13th May 2022 | Dr Boon Lim & Melanie Dani
Psychogenic pseudosyncope, also known as psychogenic non-epileptic seizures (PNES), is a condition characterized by episodes that resemble syncope or seizures but are not caused by underlying neurological or cardiac issues. These episodes are believed to have a psychological origin and are often triggered by emotional or psychological stressors. This condition is often also seen with other conditions, and commonly, vasovagal syncope does also co-exist with psychogenic pseudosyncope, making it challenging to diagnose. Understanding psychogenic pseudosyncope, its diagnosis, and management strategies are crucial for individuals experiencing these episodes. This article provides an overview of psychogenic pseudosyncope, covering its definition, diagnosis, management options, including conservative strategies and drug interventions, and the overall outlook for patients.
What is Psychogenic Pseudosyncope?
Psychogenic pseudosyncope, or psychogenic non-epileptic seizures (PNES), refers to episodes that mimic syncope or seizures but have a psychological, rather than neurological or cardiac, cause. These episodes are typically triggered by emotional or psychological stressors and may be related to underlying psychological factors or psychiatric conditions.
Diagnosing Psychogenic Pseudosyncope
Diagnosing psychogenic pseudosyncope involves a comprehensive evaluation by healthcare professionals, including neurologists, psychiatrists, or psychologists. The diagnosis process may include:
– Detailed Medical History: The healthcare provider will inquire about your episodes, triggers, associated symptoms, and medical history to differentiate psychogenic pseudosyncope from other conditions. Factors in the history which may suggest this diagnosis include frequent episodes (daily episodes, typically more than 1 episode per day), previous trauma or significant stressors. However, the presence of other conditions, most notably, vasovagal syncope, can make it challenging to arrive at a diagnosis.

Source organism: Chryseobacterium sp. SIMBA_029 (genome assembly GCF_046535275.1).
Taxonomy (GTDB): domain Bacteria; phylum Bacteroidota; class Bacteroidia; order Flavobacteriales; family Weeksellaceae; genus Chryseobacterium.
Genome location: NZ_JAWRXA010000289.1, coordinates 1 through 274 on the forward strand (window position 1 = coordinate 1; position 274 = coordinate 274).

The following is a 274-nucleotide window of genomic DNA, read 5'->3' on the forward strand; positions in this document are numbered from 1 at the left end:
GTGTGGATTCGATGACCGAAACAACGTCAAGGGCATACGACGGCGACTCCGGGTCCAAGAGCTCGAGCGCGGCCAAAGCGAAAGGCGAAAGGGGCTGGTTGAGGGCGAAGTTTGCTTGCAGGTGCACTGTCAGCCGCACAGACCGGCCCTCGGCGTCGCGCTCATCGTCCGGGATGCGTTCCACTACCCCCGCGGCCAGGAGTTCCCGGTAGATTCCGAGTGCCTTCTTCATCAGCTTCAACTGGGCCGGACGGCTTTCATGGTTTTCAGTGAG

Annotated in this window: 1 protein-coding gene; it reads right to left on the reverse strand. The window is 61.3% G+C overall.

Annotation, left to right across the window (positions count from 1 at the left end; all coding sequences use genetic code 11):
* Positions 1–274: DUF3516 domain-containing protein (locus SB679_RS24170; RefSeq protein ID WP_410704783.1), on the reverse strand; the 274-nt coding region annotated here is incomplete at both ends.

– Physical Examination: A physical examination will be conducted to assess general health and rule out any underrlying neurological or cardiac issues.
– Diagnostic Tests: Additional tests, such as video electroencephalogram (EEG) monitoring, tilt table testing, or psychiatric evaluations, may be recommended to aid in the diagnosis of psychogenic pseudosyncope. Often times, a clear video recording of the event (even from a smart phone camera) can be very useful in aiding your physician to make a diagnosis. During a psychogenic pseudosyncope episode, the blood pressure and heart rate, as well as electrical brain signals (EEG) are normal, in the face of the apparent loss of consciousness episode.
Management of Psychogenic Pseudosyncope
Psychotherapy and Counseling: Cognitive Behavioral Therapy (CBT): CBT techniques can help individuals identify and modify patterns of thoughts and behaviors that contribute to the episodes.
Education: Understanding the psychological nature of pseudosyncope and learning coping strategies can empower individuals to better manage their symptoms. In fact, in some patients, having a clear diagnosis and a narrative of the patient’s symptoms, explained in a sympathetic and understanding manner, can help improve symptoms, as the anxieties / stress triggers of the uncertainty of the events can be dissipated by education.
Medications: In rare cases, medications such as selective serotonin reuptake inhibitors (SSRIs) or other psychiatric medications may be prescribed if there are underlying psychiatric conditions that contribute to the pseudosyncope episodes.
– Stress Management Techniques: Implementing stress reduction techniques such as relaxation exercises, mindfulness, and engaging in activities that promote emotional well-being can be helpful in managing psychogenic pseudosyncope.